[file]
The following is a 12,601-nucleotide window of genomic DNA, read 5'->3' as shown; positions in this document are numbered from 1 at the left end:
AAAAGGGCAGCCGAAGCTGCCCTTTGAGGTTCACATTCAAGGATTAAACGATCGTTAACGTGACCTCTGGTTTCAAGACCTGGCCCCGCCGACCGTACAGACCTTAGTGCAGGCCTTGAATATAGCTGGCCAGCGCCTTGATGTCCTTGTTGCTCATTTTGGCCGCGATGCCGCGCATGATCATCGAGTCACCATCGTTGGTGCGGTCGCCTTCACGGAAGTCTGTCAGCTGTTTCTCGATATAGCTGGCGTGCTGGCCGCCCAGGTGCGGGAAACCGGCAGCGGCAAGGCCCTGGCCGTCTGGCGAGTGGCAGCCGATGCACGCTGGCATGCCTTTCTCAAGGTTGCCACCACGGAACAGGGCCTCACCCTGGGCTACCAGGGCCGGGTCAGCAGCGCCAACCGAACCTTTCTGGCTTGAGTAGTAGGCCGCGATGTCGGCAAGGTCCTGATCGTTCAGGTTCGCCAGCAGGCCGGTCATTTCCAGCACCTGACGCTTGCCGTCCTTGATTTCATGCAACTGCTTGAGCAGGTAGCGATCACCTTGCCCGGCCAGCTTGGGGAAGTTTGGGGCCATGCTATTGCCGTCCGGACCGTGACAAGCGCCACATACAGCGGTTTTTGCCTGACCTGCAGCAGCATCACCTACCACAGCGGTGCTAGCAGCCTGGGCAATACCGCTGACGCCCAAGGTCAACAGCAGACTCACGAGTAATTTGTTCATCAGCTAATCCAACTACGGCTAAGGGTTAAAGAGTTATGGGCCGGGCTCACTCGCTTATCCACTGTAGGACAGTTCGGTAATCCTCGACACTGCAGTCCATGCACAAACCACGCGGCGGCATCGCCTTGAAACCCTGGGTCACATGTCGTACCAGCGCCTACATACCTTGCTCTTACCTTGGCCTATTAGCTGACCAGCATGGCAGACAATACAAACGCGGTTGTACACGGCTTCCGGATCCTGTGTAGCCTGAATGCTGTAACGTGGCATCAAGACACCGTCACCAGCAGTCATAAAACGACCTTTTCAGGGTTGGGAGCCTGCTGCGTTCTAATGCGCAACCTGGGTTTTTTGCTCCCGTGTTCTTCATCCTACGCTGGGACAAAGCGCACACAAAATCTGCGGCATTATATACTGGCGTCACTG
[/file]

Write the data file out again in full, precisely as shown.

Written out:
The following is a 12,601-nucleotide window of genomic DNA, read 5'->3' as shown; positions in this document are numbered from 1 at the left end:
AAAAGGGCAGCCGAAGCTGCCCTTTGAGGTTCACATTCAAGGATTAAACGATCGTTAACGTGACCTCTGGTTTCAAGACCTGGCCCCGCCGACCGTACAGACCTTAGTGCAGGCCTTGAATATAGCTGGCCAGCGCCTTGATGTCCTTGTTGCTCATTTTGGCCGCGATGCCGCGCATGATCATCGAGTCACCATCGTTGGTGCGGTCGCCTTCACGGAAGTCTGTCAGCTGTTTCTCGATATAGCTGGCGTGCTGGCCGCCCAGGTGCGGGAAACCGGCAGCGGCAAGGCCCTGGCCGTCTGGCGAGTGGCAGCCGATGCACGCTGGCATGCCTTTCTCAAGGTTGCCACCACGGAACAGGGCCTCACCCTGGGCTACCAGGGCCGGGTCAGCAGCGCCAACCGAACCTTTCTGGCTTGAGTAGTAGGCCGCGATGTCGGCAAGGTCCTGATCGTTCAGGTTCGCCAGCAGGCCGGTCATTTCCAGCACCTGACGCTTGCCGTCCTTGATTTCATGCAACTGCTTGAGCAGGTAGCGATCACCTTGCCCGGCCAGCTTGGGGAAGTTTGGGGCCATGCTATTGCCGTCCGGACCGTGACAAGCGCCACATACAGCGGTTTTTGCCTGACCTGCAGCAGCATCACCTACCACAGCGGTGCTAGCAGCCTGGGCAATACCGCTGACGCCCAAGGTCAACAGCAGACTCACGAGTAATTTGTTCATCAGCTAATCCAACTACGGCTAAGGGTTAAAGAGTTATGGGCCGGGCTCACTCGCTTATCCACTGTAGGACAGTTCGGTAATCCTCGACACTGCAGTCCATGCACAAACCACGCGGCGGCATCGCCTTGAAACCCTGGGTCACATGTCGTACCAGCGCCTACATACCTTGCTCTTACCTTGGCCTATTAGCTGACCAGCATGGCAGACAATACAAACGCGGTTGTACACGGCTTCCGGATCCTGTGTAGCCTGAATGCTGTAACGTGGCATCAAGACACCGTCACCAGCAGTCATAAAACGACCTTTTCAGGGTTGGGAGCCTGCTGCGTTCTAATGCGCAACCTGGGTTTTTTGCTCCCGTGTTCTTCATCCTACGCTGGGACAAAGCGCACACAAAATCTGCGGCATTATATACTGGCGTCACTG